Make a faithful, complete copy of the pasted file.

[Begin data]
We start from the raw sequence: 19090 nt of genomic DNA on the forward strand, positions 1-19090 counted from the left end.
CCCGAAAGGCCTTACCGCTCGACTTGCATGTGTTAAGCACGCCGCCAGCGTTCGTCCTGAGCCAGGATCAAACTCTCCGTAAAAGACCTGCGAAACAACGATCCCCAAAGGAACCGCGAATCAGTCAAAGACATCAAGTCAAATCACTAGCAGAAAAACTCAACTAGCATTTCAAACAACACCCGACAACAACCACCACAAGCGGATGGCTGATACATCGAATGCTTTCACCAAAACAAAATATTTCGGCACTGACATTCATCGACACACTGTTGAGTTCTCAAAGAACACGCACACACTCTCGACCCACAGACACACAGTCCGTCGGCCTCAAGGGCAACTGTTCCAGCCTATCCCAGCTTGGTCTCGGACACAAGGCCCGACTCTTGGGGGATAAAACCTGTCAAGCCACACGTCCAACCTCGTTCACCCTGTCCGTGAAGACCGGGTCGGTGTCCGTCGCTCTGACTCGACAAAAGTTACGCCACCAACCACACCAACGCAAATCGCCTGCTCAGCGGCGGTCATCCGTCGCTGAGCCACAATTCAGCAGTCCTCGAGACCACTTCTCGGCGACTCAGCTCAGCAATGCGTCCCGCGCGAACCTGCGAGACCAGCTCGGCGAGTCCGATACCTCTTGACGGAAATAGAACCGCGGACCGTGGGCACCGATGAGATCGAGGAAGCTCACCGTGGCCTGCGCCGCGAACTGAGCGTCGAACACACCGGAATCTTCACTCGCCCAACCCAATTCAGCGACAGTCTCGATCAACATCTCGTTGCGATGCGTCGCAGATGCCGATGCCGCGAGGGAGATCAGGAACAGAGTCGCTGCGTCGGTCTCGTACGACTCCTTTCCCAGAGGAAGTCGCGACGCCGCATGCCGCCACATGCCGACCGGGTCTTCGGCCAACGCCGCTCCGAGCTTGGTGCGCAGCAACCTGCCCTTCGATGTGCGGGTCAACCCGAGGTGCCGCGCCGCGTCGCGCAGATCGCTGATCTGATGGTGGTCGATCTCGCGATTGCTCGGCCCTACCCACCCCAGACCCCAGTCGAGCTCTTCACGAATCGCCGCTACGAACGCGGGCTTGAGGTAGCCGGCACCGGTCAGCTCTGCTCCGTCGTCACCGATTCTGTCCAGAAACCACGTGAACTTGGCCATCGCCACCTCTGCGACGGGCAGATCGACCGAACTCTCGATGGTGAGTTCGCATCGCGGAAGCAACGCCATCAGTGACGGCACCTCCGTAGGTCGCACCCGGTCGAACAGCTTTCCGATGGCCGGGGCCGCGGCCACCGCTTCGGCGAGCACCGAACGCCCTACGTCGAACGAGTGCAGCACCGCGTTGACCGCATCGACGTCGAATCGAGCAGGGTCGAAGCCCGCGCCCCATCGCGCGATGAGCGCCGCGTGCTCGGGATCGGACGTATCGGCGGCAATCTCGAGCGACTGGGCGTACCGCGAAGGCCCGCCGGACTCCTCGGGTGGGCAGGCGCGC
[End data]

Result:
We start from the raw sequence: 19090 nt of genomic DNA on the forward strand, positions 1-19090 counted from the left end.
CCCGAAAGGCCTTACCGCTCGACTTGCATGTGTTAAGCACGCCGCCAGCGTTCGTCCTGAGCCAGGATCAAACTCTCCGTAAAAGACCTGCGAAACAACGATCCCCAAAGGAACCGCGAATCAGTCAAAGACATCAAGTCAAATCACTAGCAGAAAAACTCAACTAGCATTTCAAACAACACCCGACAACAACCACCACAAGCGGATGGCTGATACATCGAATGCTTTCACCAAAACAAAATATTTCGGCACTGACATTCATCGACACACTGTTGAGTTCTCAAAGAACACGCACACACTCTCGACCCACAGACACACAGTCCGTCGGCCTCAAGGGCAACTGTTCCAGCCTATCCCAGCTTGGTCTCGGACACAAGGCCCGACTCTTGGGGGATAAAACCTGTCAAGCCACACGTCCAACCTCGTTCACCCTGTCCGTGAAGACCGGGTCGGTGTCCGTCGCTCTGACTCGACAAAAGTTACGCCACCAACCACACCAACGCAAATCGCCTGCTCAGCGGCGGTCATCCGTCGCTGAGCCACAATTCAGCAGTCCTCGAGACCACTTCTCGGCGACTCAGCTCAGCAATGCGTCCCGCGCGAACCTGCGAGACCAGCTCGGCGAGTCCGATACCTCTTGACGGAAATAGAACCGCGGACCGTGGGCACCGATGAGATCGAGGAAGCTCACCGTGGCCTGCGCCGCGAACTGAGCGTCGAACACACCGGAATCTTCACTCGCCCAACCCAATTCAGCGACAGTCTCGATCAACATCTCGTTGCGATGCGTCGCAGATGCCGATGCCGCGAGGGAGATCAGGAACAGAGTCGCTGCGTCGGTCTCGTACGACTCCTTTCCCAGAGGAAGTCGCGACGCCGCATGCCGCCACATGCCGACCGGGTCTTCGGCCAACGCCGCTCCGAGCTTGGTGCGCAGCAACCTGCCCTTCGATGTGCGGGTCAACCCGAGGTGCCGCGCCGCGTCGCGCAGATCGCTGATCTGATGGTGGTCGATCTCGCGATTGCTCGGCCCTACCCACCCCAGACCCCAGTCGAGCTCTTCACGAATCGCCGCTACGAACGCGGGCTTGAGGTAGCCGGCACCGGTCAGCTCTGCTCCGTCGTCACCGATTCTGTCCAGAAACCACGTGAACTTGGCCATCGCCACCTCTGCGACGGGCAGATCGACCGAACTCTCGATGGTGAGTTCGCATCGCGGAAGCAACGCCATCAGTGACGGCACCTCCGTAGGTCGCACCCGGTCGAACAGCTTTCCGATGGCCGGGGCCGCGGCCACCGCTTCGGCGAGCACCGAACGCCCTACGTCGAACGAGTGCAGCACCGCGTTGACCGCATCGACGTCGAATCGAGCAGGGTCGAAGCCCGCGCCCCATCGCGCGATGAGCGCCGCGTGCTCGGGATCGGACGTATCGGCGGCAATCTCGAGCGACTGGGCGTACCGCGAAGGCCCGCCGGACTCCTCGGGTGGGCAGGCGCGC